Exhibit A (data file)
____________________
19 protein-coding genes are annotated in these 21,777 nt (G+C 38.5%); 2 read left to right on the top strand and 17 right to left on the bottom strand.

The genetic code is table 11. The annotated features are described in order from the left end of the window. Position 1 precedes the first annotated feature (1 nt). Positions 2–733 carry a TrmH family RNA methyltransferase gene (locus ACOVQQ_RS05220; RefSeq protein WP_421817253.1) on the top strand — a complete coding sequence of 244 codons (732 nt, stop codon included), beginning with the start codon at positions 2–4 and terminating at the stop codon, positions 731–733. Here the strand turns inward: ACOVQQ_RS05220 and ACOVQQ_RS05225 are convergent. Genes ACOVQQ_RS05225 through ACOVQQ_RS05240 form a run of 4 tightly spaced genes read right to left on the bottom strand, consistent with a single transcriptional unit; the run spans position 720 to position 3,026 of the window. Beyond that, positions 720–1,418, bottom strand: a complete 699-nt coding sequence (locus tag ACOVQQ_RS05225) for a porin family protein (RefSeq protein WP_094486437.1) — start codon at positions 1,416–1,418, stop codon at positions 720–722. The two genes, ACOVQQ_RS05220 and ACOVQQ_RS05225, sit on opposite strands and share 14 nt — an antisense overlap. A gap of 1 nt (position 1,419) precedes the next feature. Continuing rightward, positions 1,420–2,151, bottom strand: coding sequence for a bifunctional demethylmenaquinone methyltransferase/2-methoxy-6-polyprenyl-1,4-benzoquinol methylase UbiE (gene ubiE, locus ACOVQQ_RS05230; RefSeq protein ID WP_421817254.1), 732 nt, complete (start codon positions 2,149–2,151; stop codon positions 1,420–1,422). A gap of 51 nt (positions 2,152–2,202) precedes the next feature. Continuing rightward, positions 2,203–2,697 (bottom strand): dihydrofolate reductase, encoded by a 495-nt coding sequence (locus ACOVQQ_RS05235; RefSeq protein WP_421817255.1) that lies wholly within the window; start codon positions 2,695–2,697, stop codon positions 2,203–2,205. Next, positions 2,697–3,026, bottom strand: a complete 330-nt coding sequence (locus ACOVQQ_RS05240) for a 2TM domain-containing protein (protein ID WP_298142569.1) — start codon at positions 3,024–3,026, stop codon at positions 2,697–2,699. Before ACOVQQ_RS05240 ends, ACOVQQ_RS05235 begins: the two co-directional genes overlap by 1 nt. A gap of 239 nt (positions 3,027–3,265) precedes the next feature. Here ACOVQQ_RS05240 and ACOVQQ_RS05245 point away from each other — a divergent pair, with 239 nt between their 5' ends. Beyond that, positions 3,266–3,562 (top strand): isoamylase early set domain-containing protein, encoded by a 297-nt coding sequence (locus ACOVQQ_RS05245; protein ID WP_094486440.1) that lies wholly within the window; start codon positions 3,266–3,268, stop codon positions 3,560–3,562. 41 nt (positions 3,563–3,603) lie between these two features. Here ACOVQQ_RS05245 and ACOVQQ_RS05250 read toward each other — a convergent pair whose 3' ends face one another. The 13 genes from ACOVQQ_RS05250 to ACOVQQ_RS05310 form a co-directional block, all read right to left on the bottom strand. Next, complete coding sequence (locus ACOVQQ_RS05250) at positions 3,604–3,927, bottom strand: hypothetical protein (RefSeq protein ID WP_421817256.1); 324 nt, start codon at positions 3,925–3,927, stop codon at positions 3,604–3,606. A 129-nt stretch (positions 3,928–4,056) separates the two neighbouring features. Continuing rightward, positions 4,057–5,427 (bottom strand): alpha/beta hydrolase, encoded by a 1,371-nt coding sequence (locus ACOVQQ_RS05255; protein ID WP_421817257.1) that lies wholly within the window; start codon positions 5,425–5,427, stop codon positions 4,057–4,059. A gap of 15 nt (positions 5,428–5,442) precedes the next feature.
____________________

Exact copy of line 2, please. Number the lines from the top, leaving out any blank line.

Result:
The genetic code is table 11. The annotated features are described in order from the left end of the window. Position 1 precedes the first annotated feature (1 nt). Positions 2–733 carry a TrmH family RNA methyltransferase gene (locus ACOVQQ_RS05220; RefSeq protein WP_421817253.1) on the top strand — a complete coding sequence of 244 codons (732 nt, stop codon included), beginning with the start codon at positions 2–4 and terminating at the stop codon, positions 731–733. Here the strand turns inward: ACOVQQ_RS05220 and ACOVQQ_RS05225 are convergent. Genes ACOVQQ_RS05225 through ACOVQQ_RS05240 form a run of 4 tightly spaced genes read right to left on the bottom strand, consistent with a single transcriptional unit; the run spans position 720 to position 3,026 of the window. Beyond that, positions 720–1,418, bottom strand: a complete 699-nt coding sequence (locus tag ACOVQQ_RS05225) for a porin family protein (RefSeq protein WP_094486437.1) — start codon at positions 1,416–1,418, stop codon at positions 720–722. The two genes, ACOVQQ_RS05220 and ACOVQQ_RS05225, sit on opposite strands and share 14 nt — an antisense overlap. A gap of 1 nt (position 1,419) precedes the next feature. Continuing rightward, positions 1,420–2,151, bottom strand: coding sequence for a bifunctional demethylmenaquinone methyltransferase/2-methoxy-6-polyprenyl-1,4-benzoquinol methylase UbiE (gene ubiE, locus ACOVQQ_RS05230; RefSeq protein ID WP_421817254.1), 732 nt, complete (start codon positions 2,149–2,151; stop codon positions 1,420–1,422). A gap of 51 nt (positions 2,152–2,202) precedes the next feature. Continuing rightward, positions 2,203–2,697 (bottom strand): dihydrofolate reductase, encoded by a 495-nt coding sequence (locus ACOVQQ_RS05235; RefSeq protein WP_421817255.1) that lies wholly within the window; start codon positions 2,695–2,697, stop codon positions 2,203–2,205. Next, positions 2,697–3,026, bottom strand: a complete 330-nt coding sequence (locus ACOVQQ_RS05240) for a 2TM domain-containing protein (protein ID WP_298142569.1) — start codon at positions 3,024–3,026, stop codon at positions 2,697–2,699. Before ACOVQQ_RS05240 ends, ACOVQQ_RS05235 begins: the two co-directional genes overlap by 1 nt. A gap of 239 nt (positions 3,027–3,265) precedes the next feature. Here ACOVQQ_RS05240 and ACOVQQ_RS05245 point away from each other — a divergent pair, with 239 nt between their 5' ends. Beyond that, positions 3,266–3,562 (top strand): isoamylase early set domain-containing protein, encoded by a 297-nt coding sequence (locus ACOVQQ_RS05245; protein ID WP_094486440.1) that lies wholly within the window; start codon positions 3,266–3,268, stop codon positions 3,560–3,562. 41 nt (positions 3,563–3,603) lie between these two features. Here ACOVQQ_RS05245 and ACOVQQ_RS05250 read toward each other — a convergent pair whose 3' ends face one another. The 13 genes from ACOVQQ_RS05250 to ACOVQQ_RS05310 form a co-directional block, all read right to left on the bottom strand. Next, complete coding sequence (locus ACOVQQ_RS05250) at positions 3,604–3,927, bottom strand: hypothetical protein (RefSeq protein ID WP_421817256.1); 324 nt, start codon at positions 3,925–3,927, stop codon at positions 3,604–3,606. A 129-nt stretch (positions 3,928–4,056) separates the two neighbouring features. Continuing rightward, positions 4,057–5,427 (bottom strand): alpha/beta hydrolase, encoded by a 1,371-nt coding sequence (locus ACOVQQ_RS05255; protein ID WP_421817257.1) that lies wholly within the window; start codon positions 5,425–5,427, stop codon positions 4,057–4,059. A gap of 15 nt (positions 5,428–5,442) precedes the next feature.